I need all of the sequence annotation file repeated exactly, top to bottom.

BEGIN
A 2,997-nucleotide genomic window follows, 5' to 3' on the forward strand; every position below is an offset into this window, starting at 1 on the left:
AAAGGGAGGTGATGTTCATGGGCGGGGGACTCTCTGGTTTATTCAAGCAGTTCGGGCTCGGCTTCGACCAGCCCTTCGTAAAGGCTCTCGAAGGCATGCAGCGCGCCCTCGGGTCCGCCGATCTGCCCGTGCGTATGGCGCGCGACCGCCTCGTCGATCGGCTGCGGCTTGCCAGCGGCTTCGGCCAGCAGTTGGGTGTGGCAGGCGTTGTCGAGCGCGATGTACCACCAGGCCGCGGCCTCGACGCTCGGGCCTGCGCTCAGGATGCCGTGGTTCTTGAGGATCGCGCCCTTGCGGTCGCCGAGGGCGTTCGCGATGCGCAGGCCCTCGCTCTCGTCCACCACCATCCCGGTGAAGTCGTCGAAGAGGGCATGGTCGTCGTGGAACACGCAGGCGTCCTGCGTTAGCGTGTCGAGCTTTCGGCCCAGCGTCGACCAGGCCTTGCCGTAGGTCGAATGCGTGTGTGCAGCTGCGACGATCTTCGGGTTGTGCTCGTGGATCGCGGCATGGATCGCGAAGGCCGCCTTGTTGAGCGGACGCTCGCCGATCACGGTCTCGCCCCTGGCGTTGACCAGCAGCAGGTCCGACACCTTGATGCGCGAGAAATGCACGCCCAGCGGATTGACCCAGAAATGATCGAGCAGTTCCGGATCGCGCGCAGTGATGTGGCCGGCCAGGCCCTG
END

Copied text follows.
A 2,997-nucleotide genomic window follows, 5' to 3' on the forward strand; every position below is an offset into this window, starting at 1 on the left:
AAAGGGAGGTGATGTTCATGGGCGGGGGACTCTCTGGTTTATTCAAGCAGTTCGGGCTCGGCTTCGACCAGCCCTTCGTAAAGGCTCTCGAAGGCATGCAGCGCGCCCTCGGGTCCGCCGATCTGCCCGTGCGTATGGCGCGCGACCGCCTCGTCGATCGGCTGCGGCTTGCCAGCGGCTTCGGCCAGCAGTTGGGTGTGGCAGGCGTTGTCGAGCGCGATGTACCACCAGGCCGCGGCCTCGACGCTCGGGCCTGCGCTCAGGATGCCGTGGTTCTTGAGGATCGCGCCCTTGCGGTCGCCGAGGGCGTTCGCGATGCGCAGGCCCTCGCTCTCGTCCACCACCATCCCGGTGAAGTCGTCGAAGAGGGCATGGTCGTCGTGGAACACGCAGGCGTCCTGCGTTAGCGTGTCGAGCTTTCGGCCCAGCGTCGACCAGGCCTTGCCGTAGGTCGAATGCGTGTGTGCAGCTGCGACGATCTTCGGGTTGTGCTCGTGGATCGCGGCATGGATCGCGAAGGCCGCCTTGTTGAGCGGACGCTCGCCGATCACGGTCTCGCCCCTGGCGTTGACCAGCAGCAGGTCCGACACCTTGATGCGCGAGAAATGCACGCCCAGCGGATTGACCCAGAAATGATCGAGCAGTTCCGGATCGCGCGCAGTGATGTGGCCGGCCAGGCCCTG